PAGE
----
What is an Intake Manifold?

An intake manifold is a component that delivers either air or an air/fuel mixture to the cylinders. The design of these components varies widely from one application to another, but they all perform that same basic function, and they all have a single input and multiple outputs. In carbureted engines, the intake manifold connects the carburetor to the intake ports. In fuel-injected engines, the intake manifold connects the throttle body to the intake ports.

In addition to the basic functionality of connecting intake ports to the rest of the intake system, an intake manifold will often serve as the mounting point for other components. These manifolds sometimes also form an integral part of the cylinder head, in that they may serve to “seal” the top of an engine, particularly on internal combustion engines that have a V configuration. In addition to air (and fuel), intake manifolds sometimes also have coolant pass through them.

Intake Manifold Construction Materials and Designs

Most intake manifolds are cast from either aluminum or iron. Cast iron was the metal of choice throughout most of the 20th century, but aluminum has gained in popularity due primarily to the fact that it weighs a lot less. With that in mind, some intake manifolds are actually made out of lightweight composites to further reduce the weight of the components.

intake manifold

The most basic intake manifolds simply provide a path for air to pass between an inlet and multiple outlets.

Regardless of the construction material, intake manifolds are cast (or injection molded) components that consist of a single inlet and many outlets. This is actually the origin of the name as well, since the origin of “manifold” is the Old English “manigfeald” or “many folds.” In this sense, “many folds” indicates the way that an intake manifold “folds” together a series of inputs and outputs. On the other side of the internal combustion process, an exhaust manifold performs much the same function except in reverse (i.e. it “folds” multiple exhaust streams into one.)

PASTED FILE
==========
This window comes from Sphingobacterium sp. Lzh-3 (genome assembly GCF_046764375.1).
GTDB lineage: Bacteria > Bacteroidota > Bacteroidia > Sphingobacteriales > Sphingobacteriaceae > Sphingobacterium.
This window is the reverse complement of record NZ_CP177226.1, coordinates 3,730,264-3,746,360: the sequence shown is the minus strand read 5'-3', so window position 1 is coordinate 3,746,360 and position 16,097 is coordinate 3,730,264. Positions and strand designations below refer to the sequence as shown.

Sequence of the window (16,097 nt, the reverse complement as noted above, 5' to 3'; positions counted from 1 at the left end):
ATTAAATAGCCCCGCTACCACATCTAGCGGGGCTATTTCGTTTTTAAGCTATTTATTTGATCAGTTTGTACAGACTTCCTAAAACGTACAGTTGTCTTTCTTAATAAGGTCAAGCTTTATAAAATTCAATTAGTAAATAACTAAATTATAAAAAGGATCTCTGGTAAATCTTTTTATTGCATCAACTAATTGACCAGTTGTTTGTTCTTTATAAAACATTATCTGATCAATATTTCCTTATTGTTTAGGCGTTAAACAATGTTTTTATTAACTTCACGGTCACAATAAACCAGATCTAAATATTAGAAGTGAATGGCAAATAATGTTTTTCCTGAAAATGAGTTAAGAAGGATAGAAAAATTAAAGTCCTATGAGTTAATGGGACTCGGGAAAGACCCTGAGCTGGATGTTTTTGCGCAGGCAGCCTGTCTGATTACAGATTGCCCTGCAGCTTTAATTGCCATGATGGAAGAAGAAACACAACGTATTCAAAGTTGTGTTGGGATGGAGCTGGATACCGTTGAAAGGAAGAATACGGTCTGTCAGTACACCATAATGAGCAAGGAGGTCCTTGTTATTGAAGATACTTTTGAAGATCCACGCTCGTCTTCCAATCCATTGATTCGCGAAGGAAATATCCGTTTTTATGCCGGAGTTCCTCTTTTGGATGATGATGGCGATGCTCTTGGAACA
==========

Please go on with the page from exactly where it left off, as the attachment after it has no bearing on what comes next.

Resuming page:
The simplest intake manifolds bolt up to a cylinder head and provide an air-tight connection between the intake ports and the throttle body or carburetor. These manifolds are primarily found on “straight” engines (i.e.  L4, L6) and flat engines (i.e. Subaru’s H4 and H6). In addition to the intake port and carb/throttle body connections, these simple intake manifolds typically have one or more vacuum ports and may serve as the mounting point for various other components.

intake manifold valley

In engines that use a V configuration, the intake manifold often covers a “valley.”

More complicated intake manifolds are often found on V-type engines (i.e. V6, V8, etc). Due to the way that these engines are configured, the exhaust ports are typically located on the outside of the V shape, while the intake ports are located on the inside. These engines often have a “valley” that exposes components like lifters, push rods, etc. In addition to providing a connection between the intake ports and the carburetor or throttle body, intake manifolds for these engines also seal off the valley. Some of these intake manifolds also have coolant ports.

How does an Intake Manifold Work?